Part 1: Protecting yourself
Stacey L. Simmons, DDS
Case No. 1
Awhile back, I was leaving town for the weekend and realized I had forgotten something at home, so I left to get it on my lunch break. As I was turning the corner off the main road, I was stupidly distracted and accidently hit another car. Long story short, there was very little damage to the other car but the driver did receive a slight bump to her head. Protocol dictated that she go to the hospital for an assessment and was subsequently cleared without incident. Since it was my fault, my insurance covered everything (she did not have insurance), and I assumed that was the end of it.
Four weeks later, I received a notice in the mail from my insurance company wanting permission to release my insurance limits to an attorney-not just any attorney, but the attorney on the back of the phone book. Interestingly enough, the individual I hit was unemployed and on Medicaid. She apparently found out what I did for a living, and suddenly I became a target for her to obtain a financial gain from the incident.
Case No. 2
We all have patients who are a challenge to render care to; no matter what you do, they are not pleased. It seems that a patient's dissatisfaction with a dentist's services led to her (the patient) filing a complaint with the state licensing board with the intent of having the dentist's license suspended or even revoked. There was also a threat of a malpractice lawsuit. Fortunately, in the end, diligent recordkeeping and use of an attorney enlisted by the dentist's malpractice insurance ruled in favor of the dentist.
Case No. 3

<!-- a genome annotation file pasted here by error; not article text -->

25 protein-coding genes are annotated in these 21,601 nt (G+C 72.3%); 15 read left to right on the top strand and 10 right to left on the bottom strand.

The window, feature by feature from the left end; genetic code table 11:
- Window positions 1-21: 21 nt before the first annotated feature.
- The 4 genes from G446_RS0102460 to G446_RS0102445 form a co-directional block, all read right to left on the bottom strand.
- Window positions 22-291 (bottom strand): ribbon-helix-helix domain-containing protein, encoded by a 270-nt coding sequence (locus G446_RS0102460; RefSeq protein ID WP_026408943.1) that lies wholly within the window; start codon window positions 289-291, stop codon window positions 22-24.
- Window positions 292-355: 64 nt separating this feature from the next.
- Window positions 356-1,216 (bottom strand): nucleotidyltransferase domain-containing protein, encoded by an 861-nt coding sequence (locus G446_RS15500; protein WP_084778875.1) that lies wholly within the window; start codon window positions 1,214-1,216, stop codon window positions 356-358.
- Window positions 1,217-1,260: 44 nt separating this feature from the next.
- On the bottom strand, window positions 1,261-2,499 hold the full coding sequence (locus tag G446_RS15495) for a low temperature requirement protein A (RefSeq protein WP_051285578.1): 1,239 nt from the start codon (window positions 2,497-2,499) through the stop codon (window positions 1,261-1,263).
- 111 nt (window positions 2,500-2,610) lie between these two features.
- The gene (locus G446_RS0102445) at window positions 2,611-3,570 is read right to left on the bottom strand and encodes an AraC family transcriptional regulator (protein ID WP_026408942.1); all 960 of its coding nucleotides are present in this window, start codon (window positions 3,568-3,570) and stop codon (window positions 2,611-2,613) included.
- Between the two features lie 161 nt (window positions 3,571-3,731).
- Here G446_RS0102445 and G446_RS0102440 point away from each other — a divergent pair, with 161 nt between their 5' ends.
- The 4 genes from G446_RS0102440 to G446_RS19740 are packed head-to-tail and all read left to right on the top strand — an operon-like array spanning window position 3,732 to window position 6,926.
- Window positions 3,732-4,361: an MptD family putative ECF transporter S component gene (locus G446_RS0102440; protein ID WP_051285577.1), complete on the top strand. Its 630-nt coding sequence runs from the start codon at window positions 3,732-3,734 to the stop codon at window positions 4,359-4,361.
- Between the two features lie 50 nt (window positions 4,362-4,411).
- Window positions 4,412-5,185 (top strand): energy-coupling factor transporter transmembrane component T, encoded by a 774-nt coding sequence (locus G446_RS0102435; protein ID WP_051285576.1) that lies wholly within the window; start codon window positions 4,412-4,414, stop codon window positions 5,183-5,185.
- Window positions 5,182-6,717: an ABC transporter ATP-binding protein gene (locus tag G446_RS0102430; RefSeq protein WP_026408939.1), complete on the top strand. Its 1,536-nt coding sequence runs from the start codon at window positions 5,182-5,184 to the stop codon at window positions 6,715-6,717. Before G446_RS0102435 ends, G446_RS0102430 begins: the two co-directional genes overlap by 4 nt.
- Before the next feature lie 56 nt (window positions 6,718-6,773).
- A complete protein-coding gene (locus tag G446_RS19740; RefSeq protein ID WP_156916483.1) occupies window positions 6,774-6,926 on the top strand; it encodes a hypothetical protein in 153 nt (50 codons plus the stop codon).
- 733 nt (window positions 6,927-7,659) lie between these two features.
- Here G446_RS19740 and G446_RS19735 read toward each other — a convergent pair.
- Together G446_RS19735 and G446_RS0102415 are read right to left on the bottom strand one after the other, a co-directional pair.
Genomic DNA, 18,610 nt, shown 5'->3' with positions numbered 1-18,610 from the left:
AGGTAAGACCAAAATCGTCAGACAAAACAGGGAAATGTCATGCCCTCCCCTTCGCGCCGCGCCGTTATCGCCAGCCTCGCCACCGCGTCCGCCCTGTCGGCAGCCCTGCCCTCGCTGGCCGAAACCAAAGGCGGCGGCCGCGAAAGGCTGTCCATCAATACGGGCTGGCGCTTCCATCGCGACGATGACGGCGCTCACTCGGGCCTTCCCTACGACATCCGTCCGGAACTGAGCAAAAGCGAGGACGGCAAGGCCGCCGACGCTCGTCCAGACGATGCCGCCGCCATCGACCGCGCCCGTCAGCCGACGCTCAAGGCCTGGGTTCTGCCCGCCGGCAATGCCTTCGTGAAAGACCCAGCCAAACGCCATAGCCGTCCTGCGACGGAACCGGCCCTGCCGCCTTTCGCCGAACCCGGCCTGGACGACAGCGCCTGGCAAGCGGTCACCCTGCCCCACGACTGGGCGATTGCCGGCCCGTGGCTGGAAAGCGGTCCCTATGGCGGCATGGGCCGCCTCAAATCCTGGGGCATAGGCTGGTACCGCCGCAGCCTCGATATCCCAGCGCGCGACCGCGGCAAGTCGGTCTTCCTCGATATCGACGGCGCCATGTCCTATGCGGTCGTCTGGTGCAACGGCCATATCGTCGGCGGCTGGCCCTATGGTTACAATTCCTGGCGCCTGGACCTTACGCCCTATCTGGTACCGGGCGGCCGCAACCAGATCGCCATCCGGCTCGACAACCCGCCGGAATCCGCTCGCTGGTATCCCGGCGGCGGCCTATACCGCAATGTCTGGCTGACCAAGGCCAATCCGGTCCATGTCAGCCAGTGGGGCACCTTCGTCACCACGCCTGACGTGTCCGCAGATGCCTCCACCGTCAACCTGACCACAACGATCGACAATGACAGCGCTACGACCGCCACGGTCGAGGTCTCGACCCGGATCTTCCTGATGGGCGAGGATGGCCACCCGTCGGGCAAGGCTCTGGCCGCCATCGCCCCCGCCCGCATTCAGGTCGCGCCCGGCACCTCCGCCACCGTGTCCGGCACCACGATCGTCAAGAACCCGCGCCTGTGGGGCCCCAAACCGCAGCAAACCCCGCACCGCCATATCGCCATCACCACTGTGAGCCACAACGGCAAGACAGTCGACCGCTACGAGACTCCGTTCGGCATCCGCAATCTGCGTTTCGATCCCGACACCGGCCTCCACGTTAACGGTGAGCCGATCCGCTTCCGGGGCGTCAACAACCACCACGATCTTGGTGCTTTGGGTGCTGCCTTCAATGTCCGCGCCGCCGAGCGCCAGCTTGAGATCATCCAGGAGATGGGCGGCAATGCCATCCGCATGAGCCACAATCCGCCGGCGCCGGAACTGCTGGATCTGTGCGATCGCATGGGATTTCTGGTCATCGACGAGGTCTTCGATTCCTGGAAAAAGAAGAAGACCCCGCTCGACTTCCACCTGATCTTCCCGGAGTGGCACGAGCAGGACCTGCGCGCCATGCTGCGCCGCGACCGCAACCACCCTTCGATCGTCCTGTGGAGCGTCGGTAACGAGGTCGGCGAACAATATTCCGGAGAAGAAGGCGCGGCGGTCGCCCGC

Day-to-day tasks and activities may seem simple and almost mundane; we go about them without even thinking. That was the case for this dentist who was riding her mountain bike on a trail she had been on several times. As luck would have it, she hit some rocks just right while going down a steep section of the trail and she somersaulted over her handlebars. The accident left her with a severely dislocated right shoulder, jammed and hairline-fractured fingers, and a crack in her helmet. The shoulder sling and splints on her right hand (working hand!) hindered her ability to work at full potential for at least two to three weeks.
All of the above stories are true and, after reading them, these are the thoughts that likely crossed your mind:
1. Those types of things will never happen to me.
2. Good thing those dentists had some kind of insurance; if they didn't, that's crazy.
3. I wonder if I am protected like I need to be.
If we could control every aspect of our lives, we would not need what many call the necessary evil-insurance. My eyes roll into the back of my head when I think about the insurance that I carry for the property of my business, the workings of my actual dental practice, disability and malpractice, life and homeownership ... and let's not forget the umbrella policies that can be put in place to help cover above and beyond everything else that's in place. It's an investment, but how can you make sense of it all, and what are the policies that you really need?